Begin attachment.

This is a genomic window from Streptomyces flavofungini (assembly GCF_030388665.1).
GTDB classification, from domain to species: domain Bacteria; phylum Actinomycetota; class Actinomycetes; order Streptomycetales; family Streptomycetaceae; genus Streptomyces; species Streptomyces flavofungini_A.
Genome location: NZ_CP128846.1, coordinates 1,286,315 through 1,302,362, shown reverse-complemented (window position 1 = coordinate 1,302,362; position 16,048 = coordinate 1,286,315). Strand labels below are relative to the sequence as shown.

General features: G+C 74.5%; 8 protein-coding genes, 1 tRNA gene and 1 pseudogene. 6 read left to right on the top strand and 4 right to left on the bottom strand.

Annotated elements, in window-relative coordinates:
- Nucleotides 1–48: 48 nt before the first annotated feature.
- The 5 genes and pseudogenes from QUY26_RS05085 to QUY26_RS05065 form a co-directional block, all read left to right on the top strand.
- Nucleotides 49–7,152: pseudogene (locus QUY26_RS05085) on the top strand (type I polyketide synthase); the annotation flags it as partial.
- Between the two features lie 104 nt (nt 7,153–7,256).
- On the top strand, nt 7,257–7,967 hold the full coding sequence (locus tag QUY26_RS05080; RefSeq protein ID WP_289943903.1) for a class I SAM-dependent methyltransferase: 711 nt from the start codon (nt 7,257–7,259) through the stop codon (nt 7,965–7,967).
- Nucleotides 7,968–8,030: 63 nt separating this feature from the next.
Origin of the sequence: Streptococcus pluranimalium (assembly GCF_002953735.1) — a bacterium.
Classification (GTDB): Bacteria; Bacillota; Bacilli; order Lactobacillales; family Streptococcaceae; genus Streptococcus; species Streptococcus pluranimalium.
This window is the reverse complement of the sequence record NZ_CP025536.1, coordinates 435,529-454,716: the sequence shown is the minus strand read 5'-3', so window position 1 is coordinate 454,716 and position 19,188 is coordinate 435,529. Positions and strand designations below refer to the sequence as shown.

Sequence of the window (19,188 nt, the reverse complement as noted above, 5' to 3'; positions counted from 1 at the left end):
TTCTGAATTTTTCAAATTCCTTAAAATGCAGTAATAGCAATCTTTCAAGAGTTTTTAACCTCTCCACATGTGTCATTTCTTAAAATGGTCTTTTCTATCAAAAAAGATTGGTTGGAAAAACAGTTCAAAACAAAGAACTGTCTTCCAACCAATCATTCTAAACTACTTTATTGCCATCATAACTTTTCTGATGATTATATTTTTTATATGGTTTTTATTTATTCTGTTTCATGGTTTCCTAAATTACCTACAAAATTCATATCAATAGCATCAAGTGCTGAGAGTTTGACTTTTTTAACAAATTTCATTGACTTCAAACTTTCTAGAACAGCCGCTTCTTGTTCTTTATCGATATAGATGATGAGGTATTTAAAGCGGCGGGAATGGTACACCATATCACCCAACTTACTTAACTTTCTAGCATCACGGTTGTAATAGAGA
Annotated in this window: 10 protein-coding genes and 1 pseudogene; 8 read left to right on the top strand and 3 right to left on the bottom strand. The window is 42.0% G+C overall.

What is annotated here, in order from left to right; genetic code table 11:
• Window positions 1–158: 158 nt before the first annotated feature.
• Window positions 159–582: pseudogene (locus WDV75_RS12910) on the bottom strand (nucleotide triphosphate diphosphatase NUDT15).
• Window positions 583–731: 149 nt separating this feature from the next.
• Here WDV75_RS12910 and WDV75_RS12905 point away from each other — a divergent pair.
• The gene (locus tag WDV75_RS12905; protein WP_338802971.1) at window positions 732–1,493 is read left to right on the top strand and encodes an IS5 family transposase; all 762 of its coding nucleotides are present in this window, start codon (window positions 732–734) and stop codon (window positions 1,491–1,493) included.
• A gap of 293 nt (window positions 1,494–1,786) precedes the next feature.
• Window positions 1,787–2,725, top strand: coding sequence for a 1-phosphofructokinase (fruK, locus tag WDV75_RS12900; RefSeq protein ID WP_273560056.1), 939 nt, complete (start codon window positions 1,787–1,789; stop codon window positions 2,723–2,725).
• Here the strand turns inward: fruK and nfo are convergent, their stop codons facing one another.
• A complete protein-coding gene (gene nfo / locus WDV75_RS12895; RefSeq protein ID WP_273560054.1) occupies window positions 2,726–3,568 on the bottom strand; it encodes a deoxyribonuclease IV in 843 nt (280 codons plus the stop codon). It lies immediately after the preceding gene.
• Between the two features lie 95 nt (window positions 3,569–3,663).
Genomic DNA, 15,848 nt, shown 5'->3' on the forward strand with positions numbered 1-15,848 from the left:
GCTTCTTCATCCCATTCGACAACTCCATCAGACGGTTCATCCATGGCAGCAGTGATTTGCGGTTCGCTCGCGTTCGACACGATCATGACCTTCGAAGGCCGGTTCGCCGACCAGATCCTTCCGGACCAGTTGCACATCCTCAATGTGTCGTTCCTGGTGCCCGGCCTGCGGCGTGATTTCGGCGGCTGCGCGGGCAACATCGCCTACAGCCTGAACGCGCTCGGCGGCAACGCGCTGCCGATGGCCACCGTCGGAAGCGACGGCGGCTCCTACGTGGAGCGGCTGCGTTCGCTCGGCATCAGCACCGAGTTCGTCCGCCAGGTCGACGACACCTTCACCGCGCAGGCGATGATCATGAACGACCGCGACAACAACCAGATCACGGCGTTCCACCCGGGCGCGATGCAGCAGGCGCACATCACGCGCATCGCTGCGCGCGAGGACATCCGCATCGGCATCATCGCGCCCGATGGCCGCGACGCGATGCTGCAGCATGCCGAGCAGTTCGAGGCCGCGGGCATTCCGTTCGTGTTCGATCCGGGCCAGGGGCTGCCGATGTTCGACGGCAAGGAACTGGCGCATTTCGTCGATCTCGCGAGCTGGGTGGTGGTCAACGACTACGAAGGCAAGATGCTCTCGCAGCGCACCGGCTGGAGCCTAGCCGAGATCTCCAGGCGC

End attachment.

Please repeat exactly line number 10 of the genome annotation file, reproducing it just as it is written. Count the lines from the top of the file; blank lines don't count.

- On the top strand, nt 7,257–7,967 hold the full coding sequence (locus tag QUY26_RS05080; RefSeq protein ID WP_289943903.1) for a class I SAM-dependent methyltransferase: 711 nt from the start codon (nt 7,257–7,259) through the stop codon (nt 7,965–7,967).